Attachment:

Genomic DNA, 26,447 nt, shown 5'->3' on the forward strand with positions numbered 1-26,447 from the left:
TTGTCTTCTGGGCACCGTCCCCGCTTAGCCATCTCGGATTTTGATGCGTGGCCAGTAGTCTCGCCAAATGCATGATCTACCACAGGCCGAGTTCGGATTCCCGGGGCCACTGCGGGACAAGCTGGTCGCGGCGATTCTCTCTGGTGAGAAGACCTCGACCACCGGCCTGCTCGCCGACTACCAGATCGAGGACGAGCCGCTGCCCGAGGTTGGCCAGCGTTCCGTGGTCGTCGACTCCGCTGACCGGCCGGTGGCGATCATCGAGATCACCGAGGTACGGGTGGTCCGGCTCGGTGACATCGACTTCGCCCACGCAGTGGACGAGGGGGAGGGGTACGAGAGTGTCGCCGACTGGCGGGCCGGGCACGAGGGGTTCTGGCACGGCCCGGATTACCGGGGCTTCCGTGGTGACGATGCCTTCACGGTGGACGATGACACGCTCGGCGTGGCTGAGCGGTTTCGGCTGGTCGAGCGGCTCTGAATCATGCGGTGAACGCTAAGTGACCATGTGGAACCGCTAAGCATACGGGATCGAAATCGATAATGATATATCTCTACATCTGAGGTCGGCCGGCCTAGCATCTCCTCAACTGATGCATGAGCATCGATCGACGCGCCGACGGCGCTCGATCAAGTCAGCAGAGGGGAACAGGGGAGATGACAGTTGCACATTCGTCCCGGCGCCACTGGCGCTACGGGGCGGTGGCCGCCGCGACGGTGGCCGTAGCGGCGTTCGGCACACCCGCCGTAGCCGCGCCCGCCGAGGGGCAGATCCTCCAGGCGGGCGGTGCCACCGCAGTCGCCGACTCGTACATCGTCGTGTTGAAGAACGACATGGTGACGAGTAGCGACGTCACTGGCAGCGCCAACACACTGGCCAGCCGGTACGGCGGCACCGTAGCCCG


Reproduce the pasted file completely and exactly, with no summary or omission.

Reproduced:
Genomic DNA, 26,447 nt, shown 5'->3' on the forward strand with positions numbered 1-26,447 from the left:
TTGTCTTCTGGGCACCGTCCCCGCTTAGCCATCTCGGATTTTGATGCGTGGCCAGTAGTCTCGCCAAATGCATGATCTACCACAGGCCGAGTTCGGATTCCCGGGGCCACTGCGGGACAAGCTGGTCGCGGCGATTCTCTCTGGTGAGAAGACCTCGACCACCGGCCTGCTCGCCGACTACCAGATCGAGGACGAGCCGCTGCCCGAGGTTGGCCAGCGTTCCGTGGTCGTCGACTCCGCTGACCGGCCGGTGGCGATCATCGAGATCACCGAGGTACGGGTGGTCCGGCTCGGTGACATCGACTTCGCCCACGCAGTGGACGAGGGGGAGGGGTACGAGAGTGTCGCCGACTGGCGGGCCGGGCACGAGGGGTTCTGGCACGGCCCGGATTACCGGGGCTTCCGTGGTGACGATGCCTTCACGGTGGACGATGACACGCTCGGCGTGGCTGAGCGGTTTCGGCTGGTCGAGCGGCTCTGAATCATGCGGTGAACGCTAAGTGACCATGTGGAACCGCTAAGCATACGGGATCGAAATCGATAATGATATATCTCTACATCTGAGGTCGGCCGGCCTAGCATCTCCTCAACTGATGCATGAGCATCGATCGACGCGCCGACGGCGCTCGATCAAGTCAGCAGAGGGGAACAGGGGAGATGACAGTTGCACATTCGTCCCGGCGCCACTGGCGCTACGGGGCGGTGGCCGCCGCGACGGTGGCCGTAGCGGCGTTCGGCACACCCGCCGTAGCCGCGCCCGCCGAGGGGCAGATCCTCCAGGCGGGCGGTGCCACCGCAGTCGCCGACTCGTACATCGTCGTGTTGAAGAACGACATGGTGACGAGTAGCGACGTCACTGGCAGCGCCAACACACTGGCCAGCCGGTACGGCGGCACCGTAGCCCG